At the Library of Law & Liberty earlier today, Connor Ewing takes issue with my argument in this space last week that a person who is not a representative elected to membership in the House of Representatives cannot be speaker of the House (contrary to the suggestion of Jonah Goldberg). Ewing wrote before Kevin McCarthy’s surprise announcement today that he will withdraw from consideration for the speakership, so this question—whom can the members choose?—has become interesting all over again.
It doesn’t seem, from Ewing’s post, that he had a look at Jonah’s response to me last week, or at my rejoinder to him. Be that as it may, his argument may be encapsulated as follows: 1) the clause that says the House “shall chuse their Speaker” does not literally limit the choice to members; 2) but public officials in other branches like the executive and legislative, contrary to my argument, could not be speaker because of the Incompatibility Clause; 3) therefore, if I read Ewing correctly, the speaker could be any member, or any non-member who is a private citizen.
I’m afraid that Ewing has misunderstood the use to which I was putting the Incompatibility Clause in my argument. I agree that the clause prohibits the president, or the treasury secretary, or the Army chief of staff, or the chief judge of the D.C. Circuit, from serving as speaker of the House. But that is because I read the “chuse their Speaker” clause as referring naturally to the choice of a sitting member of the House! Anyone who reads that clause otherwise is giving his blessing to the potential service of an executive or judicial officer as speaker.
The reason is simple: the Incompatibility Clause reads, in relevant part, “no Person holding any Office under the United States [i.e., in the executive or judicial branch], shall be a Member of either House during his Continuance in Office.” If a non-member can be chosen speaker of the House, he does not, upon becoming speaker, also become a member (just as the vice president’s service as president of the Senate does not make him a senator). One becomes a member by being elected by the people to a seat in the body, representing a state or a part thereof (see Article I, section 2, clause 1). To repeat for clarity’s sake: a person who was a non-member prior to being elected speaker by the members would continue himself to be a non-member while serving as speaker.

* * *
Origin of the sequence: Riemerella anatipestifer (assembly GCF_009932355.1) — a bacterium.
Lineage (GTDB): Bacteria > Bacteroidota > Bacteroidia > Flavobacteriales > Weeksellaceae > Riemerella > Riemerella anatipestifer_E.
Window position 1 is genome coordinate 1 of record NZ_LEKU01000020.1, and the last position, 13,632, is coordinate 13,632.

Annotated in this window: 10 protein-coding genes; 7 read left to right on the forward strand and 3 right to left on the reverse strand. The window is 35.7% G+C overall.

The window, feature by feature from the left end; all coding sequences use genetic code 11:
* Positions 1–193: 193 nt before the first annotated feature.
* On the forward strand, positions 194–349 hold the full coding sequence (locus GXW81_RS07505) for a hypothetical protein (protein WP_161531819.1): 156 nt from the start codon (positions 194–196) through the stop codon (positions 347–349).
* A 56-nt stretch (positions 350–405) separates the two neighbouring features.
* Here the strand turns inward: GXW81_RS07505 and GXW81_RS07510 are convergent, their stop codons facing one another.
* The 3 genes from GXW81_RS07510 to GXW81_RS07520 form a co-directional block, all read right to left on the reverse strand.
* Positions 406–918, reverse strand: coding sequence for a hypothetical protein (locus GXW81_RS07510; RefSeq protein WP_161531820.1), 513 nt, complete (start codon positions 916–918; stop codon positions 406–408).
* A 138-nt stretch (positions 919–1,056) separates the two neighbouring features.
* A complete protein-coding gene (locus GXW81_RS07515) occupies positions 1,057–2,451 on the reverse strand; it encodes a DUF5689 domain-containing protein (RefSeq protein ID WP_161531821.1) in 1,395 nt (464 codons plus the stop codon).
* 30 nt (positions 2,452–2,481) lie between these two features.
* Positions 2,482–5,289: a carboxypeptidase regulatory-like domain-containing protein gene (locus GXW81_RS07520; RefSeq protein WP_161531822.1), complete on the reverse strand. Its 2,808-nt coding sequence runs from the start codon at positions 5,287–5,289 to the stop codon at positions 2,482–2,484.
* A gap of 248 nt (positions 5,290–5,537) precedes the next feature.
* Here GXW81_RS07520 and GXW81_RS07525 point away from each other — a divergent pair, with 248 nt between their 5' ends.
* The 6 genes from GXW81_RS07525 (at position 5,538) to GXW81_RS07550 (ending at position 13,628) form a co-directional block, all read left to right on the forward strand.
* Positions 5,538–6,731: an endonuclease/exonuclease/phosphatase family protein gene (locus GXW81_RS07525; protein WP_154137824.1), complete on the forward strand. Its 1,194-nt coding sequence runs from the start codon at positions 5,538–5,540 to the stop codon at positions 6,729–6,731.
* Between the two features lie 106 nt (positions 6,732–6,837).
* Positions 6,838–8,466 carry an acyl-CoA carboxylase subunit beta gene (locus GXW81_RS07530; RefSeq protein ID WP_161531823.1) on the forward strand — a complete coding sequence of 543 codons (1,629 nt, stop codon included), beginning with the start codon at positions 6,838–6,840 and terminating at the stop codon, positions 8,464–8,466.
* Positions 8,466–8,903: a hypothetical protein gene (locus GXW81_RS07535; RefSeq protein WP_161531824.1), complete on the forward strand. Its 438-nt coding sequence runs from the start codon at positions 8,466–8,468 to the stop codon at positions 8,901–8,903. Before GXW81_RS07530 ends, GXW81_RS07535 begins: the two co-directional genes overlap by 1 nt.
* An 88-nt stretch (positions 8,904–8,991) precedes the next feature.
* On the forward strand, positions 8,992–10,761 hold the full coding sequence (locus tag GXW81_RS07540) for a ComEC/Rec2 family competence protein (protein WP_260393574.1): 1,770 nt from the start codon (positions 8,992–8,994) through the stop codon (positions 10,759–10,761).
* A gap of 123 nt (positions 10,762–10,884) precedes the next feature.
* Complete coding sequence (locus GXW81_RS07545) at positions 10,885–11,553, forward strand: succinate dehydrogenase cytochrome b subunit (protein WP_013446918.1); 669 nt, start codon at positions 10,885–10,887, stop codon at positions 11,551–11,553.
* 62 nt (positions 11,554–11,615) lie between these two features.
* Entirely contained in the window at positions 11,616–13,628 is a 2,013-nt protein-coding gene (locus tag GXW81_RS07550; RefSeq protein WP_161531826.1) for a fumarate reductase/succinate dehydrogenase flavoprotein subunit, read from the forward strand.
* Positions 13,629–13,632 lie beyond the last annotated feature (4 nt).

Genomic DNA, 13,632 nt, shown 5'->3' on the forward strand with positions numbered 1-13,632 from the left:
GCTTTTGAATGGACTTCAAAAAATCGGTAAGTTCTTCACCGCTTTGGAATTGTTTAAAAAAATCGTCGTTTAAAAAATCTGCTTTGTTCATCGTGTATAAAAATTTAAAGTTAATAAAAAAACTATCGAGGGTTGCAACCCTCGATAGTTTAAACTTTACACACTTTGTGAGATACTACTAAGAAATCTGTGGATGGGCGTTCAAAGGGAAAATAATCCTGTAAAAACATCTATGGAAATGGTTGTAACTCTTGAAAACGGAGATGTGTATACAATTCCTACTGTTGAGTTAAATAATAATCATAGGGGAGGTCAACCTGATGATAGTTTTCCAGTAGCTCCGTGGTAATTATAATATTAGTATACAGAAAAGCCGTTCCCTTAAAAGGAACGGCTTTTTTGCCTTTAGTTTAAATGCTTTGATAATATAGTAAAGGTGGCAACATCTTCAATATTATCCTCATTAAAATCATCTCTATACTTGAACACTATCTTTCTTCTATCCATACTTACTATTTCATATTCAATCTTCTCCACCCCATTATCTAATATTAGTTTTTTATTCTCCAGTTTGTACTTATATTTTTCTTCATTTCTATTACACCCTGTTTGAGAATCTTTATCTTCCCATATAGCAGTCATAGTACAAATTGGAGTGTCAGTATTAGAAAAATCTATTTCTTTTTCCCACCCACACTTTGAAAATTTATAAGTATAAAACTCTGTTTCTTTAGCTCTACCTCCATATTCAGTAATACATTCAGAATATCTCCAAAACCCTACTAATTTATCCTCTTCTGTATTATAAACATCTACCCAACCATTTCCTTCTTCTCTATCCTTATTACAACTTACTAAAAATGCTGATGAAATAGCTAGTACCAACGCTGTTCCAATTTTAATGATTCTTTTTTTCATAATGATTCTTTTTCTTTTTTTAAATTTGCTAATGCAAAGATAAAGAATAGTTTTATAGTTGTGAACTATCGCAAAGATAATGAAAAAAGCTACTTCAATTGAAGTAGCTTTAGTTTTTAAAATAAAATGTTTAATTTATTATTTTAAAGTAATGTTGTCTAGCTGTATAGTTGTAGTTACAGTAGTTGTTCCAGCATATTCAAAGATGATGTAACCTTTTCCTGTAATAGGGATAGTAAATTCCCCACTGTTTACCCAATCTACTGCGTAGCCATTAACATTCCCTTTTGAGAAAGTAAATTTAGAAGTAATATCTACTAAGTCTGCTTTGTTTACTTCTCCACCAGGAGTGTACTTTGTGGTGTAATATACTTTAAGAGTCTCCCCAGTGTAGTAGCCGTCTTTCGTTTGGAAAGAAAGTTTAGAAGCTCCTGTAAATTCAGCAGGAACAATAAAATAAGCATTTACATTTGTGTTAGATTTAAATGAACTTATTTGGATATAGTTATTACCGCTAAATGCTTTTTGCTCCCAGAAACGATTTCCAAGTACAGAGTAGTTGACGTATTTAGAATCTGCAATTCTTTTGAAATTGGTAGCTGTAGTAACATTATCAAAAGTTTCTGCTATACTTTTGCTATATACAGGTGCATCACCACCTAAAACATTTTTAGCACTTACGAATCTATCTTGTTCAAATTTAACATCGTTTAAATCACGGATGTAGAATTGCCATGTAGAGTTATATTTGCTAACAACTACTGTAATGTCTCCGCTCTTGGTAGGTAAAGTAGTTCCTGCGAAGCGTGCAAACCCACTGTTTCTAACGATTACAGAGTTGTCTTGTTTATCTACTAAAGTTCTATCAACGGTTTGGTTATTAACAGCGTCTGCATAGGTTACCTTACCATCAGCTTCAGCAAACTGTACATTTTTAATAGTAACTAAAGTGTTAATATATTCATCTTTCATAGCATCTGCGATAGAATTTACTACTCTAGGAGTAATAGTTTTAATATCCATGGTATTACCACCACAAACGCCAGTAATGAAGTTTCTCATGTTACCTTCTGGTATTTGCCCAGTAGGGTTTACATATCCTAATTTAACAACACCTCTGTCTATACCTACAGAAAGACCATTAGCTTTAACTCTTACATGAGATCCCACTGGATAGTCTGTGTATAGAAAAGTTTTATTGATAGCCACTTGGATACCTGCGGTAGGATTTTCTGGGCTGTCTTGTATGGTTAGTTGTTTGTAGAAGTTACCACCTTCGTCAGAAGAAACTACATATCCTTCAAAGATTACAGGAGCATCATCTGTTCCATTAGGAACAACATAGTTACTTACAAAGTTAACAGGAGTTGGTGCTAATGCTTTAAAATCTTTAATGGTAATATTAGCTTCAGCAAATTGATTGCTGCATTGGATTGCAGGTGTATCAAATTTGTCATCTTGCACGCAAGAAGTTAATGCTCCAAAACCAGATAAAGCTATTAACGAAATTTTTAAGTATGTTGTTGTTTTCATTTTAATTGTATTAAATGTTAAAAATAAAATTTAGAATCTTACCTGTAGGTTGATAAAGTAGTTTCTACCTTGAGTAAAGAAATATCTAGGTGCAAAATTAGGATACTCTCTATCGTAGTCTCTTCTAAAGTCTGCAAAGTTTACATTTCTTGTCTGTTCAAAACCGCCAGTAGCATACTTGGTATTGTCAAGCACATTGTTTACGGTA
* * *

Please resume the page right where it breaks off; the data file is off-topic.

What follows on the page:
So it is in Ewing’s reading of who is constitutionally eligible to be speaker, that the Incompatibility Clause’s meaning and purpose are vitiated. It simply wouldn’t apply in the case of a non-member speaker, and so of course the choice could devolve upon a cabinet secretary, or judge, or navy admiral. Why insist, as Ewing does (on the basis of what, I don’t know), that it must be a private citizen? Why not a sitting governor, or the mayor of D.C.? Would the speaker even have to be a citizen? An adult? Not if we’re being as absurdly, narrowly “literal” as the “draft Newt” folks are wont to be.
Now return to the speakership clause. The customary understanding that the speaker must be a member comports with commonsense, natural use of language in context. If you sponsored a boys’ football team and said to them “choose your captain,” it is hardly likely that they would go outside their ranks to make their choice. They would be understanding you to require them to choose, from among themselves, the first among equals to stand forth and speak for the whole team. And they’d be right. It is just possible that one wiseacre would be tempted to try out “parlor-trick textualism,” as I called it, an overworked literalism that defeats the purpose of what was required of those trusted with a decision. “How about my little sister?” But you would be justified in saying, “Pipe down. You know what I meant.”